Where to buy Calgary real estate in 2018
Aspen Woods may be Calgary's best-kept real estate secret
Aspen Woods may be Calgary's best-kept real estate secret
Things are looking brighter for Calgary homeowners. After a few years of weathering low oil and resource prices, the province is started to crawl out of its economic slump and people are getting back to work. In Calgary, the real estate market isn’t looking quite as bleak.
Only a fifth of the city’s neighbourhoods reported a one-year price decrease last year — this was good news given that the year before 25% of the Calgary’s communities reported average price drops. Like before, the hardest hit neighbourhoods are the more expensive communities. The only exception was the Erlton community, which experienced a 31% drop in property values, primarily due to a many properties being severely damaged by the recent flooding.
As predicted, the worst seems to be over for Calgary. More than 90% of realtors surveyed this year felt that housing prices would either level off (44%) or continue to rise (48%).
Only 12% of realtors surveyed reported working with investors — people just looking for an income property that could be rented out. The vast majority of residential agents are working with buyers looking for a home to live in and a community to settle in, yet, quite surprisingly, 36% of these agents said that their buyers were settling for a place that they’d quickly outgrow in three to five years.
This goes against what we typically suggest at MoneySense, which is to buy and hold real estate as a long-term investment. For buyers in this 2018 market, we think it’s only prudent to use all the tools available to them. And that’s where we can help. We’ve divided Calgary’s neighbourhoods up into three categories: the core includes all the urban downtown communities, the inner suburbs are all the older, commuter neighbourhoods and the outer suburbs are the communities typically 45 minutes or more from the city centre. By using these three lists — or comparing all communities in the overall Where to Buy Now 2018 Calgary ranking — home buyers can make better-informed decisions.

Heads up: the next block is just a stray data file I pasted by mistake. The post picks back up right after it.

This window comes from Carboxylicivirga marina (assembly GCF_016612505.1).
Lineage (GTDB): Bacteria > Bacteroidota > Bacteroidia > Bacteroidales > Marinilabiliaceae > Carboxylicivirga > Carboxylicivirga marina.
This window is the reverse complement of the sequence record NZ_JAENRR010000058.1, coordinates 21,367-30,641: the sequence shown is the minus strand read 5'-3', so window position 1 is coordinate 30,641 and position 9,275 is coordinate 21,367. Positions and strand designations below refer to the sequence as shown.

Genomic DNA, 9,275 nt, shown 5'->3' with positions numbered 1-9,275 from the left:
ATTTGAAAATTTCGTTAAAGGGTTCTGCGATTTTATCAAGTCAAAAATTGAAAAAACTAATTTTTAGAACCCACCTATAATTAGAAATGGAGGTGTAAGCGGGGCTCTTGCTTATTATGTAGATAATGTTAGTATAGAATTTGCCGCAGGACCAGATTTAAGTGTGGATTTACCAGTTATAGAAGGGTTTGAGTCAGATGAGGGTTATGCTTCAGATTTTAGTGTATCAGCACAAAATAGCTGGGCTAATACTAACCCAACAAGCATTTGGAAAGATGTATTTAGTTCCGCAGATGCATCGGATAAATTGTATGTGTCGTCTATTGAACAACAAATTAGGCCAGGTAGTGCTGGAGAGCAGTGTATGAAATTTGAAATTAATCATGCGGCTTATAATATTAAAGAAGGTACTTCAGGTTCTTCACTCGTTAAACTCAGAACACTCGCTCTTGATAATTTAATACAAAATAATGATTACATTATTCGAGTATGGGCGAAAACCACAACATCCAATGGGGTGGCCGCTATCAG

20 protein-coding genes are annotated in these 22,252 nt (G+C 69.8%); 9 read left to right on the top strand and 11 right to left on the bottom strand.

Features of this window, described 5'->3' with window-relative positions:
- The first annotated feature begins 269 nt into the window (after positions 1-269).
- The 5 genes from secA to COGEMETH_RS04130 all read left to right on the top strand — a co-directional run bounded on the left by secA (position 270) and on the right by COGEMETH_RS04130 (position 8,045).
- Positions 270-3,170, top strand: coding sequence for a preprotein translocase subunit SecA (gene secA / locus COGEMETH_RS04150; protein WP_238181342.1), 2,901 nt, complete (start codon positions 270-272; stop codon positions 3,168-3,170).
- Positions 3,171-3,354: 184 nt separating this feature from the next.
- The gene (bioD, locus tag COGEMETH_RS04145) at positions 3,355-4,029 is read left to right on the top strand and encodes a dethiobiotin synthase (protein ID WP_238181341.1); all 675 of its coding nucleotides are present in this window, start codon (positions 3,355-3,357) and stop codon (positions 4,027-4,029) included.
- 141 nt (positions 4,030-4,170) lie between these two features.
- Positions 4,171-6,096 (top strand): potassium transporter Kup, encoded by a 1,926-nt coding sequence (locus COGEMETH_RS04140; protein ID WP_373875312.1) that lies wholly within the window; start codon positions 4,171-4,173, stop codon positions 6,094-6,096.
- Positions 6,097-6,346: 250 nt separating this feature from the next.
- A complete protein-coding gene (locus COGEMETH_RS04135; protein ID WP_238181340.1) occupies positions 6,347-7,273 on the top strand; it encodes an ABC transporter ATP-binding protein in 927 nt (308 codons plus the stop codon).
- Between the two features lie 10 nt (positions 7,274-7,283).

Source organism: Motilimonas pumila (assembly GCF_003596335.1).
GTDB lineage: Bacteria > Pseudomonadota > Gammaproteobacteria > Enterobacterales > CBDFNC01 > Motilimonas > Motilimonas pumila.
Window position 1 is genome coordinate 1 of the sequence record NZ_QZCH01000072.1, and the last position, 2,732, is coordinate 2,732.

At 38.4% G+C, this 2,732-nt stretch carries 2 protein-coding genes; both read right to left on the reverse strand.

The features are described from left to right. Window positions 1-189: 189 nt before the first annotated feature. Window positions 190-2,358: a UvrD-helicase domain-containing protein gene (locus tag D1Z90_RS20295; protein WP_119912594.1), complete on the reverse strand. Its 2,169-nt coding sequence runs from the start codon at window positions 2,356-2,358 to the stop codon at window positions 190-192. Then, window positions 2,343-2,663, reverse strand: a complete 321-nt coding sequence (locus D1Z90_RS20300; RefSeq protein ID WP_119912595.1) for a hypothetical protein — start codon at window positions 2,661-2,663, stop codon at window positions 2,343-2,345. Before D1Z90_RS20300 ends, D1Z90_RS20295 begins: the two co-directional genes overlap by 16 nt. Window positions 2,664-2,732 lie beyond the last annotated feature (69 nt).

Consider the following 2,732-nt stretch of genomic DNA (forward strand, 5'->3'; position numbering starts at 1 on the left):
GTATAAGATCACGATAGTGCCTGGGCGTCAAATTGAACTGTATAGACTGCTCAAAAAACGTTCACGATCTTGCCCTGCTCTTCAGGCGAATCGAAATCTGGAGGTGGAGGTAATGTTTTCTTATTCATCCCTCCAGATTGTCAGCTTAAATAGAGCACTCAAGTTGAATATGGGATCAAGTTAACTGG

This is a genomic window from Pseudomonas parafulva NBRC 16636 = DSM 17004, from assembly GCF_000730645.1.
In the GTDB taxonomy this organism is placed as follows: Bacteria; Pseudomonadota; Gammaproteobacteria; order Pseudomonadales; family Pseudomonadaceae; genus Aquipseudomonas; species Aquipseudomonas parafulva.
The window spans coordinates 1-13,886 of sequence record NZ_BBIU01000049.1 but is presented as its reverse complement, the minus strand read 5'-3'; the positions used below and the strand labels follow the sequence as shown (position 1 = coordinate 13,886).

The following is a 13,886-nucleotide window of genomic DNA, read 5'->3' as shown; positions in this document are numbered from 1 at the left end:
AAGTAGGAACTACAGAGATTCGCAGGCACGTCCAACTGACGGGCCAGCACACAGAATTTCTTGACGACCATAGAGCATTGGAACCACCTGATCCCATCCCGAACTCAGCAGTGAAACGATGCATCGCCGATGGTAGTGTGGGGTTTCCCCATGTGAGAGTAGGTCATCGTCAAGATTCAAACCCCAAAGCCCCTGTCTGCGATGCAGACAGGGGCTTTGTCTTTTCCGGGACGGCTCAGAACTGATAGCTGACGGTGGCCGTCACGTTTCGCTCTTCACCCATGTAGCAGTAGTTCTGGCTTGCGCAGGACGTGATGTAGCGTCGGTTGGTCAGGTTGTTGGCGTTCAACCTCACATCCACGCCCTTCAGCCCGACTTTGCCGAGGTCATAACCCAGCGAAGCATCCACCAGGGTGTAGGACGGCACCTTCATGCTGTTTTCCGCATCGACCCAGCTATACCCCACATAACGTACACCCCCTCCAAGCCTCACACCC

Each list is based on our proprietary analysis, where we identify neighbourhoods that have experienced better price momentum and exhibit profit potential. If you’re in the market to buy a home in Calgary, consider our top-ranked neighbourhoods — communities that will weather the current economic storm and come out ahead in the long run.
|Rank||Neighbourhood||Area||Average home price (2017)||Value||Momentum||Realtor Grade||Average price vs. area||Avg. price vs. metro district||Avg. price vs. outer region||1-year price change||3-year price change||5-year price change|
This year, the top 5 neighbourhoods all had average home prices well under the city average of $610,430.
The No. 1 neighbourhood this year offers buyers great value. Why? Because average home prices in Kingsland are about $90,000 to $100,000 cheaper than the average home price for all of Calgary. What can buyers expect? Homes near the average are typically bungalows or raised bungalows with great bones and the option to renovate and create open-concept space.
For families and commuters, the neighbourhood is a great option. It’s centrally located — just a 15-minute drive to downtown — and offers relatively easy access to two light-rail transit stations.
The No. 2 spot this year was snapped up by Bowness, a northwest community that gives car commuters easy access to Highway 1 (which turns into 16th Ave) and Sarcee Trail. What helped push this community up in the rank this year was its steady growth. Over the last half decade, prices in this neighbourhood have appreciated 32%, yet homes are still about $100,000 less than the average cost of a home in Greater Calgary and $75,000 less than the average price of a home in this Northwest quadrant. In a city, where residents really understand the value of a dollar these savings are significant.
Better still is the ‘hood love. Over and over again this neighbourhood ranks high on various local community-engagement lists and this is only supported by the number of I Heart Bowness bumper stickers seen on the roads and highways around the city. A big source of pride for this community is Bowness Park, which offers everything from hiking to biking to firepits and BBQs, wading pools, a lagoon and great paddling.
This year’s No. 3 spot is taken by an outer suburban neighbourhood known as Evanston. This neighbourhood rose in the ranks because buyers can secure a detached house for about 90% less than in other parts of the northwest quadrant. To put that in perspective, the average house price in Evanston is about $100,000 cheaper than the city’s average price for a single-family home.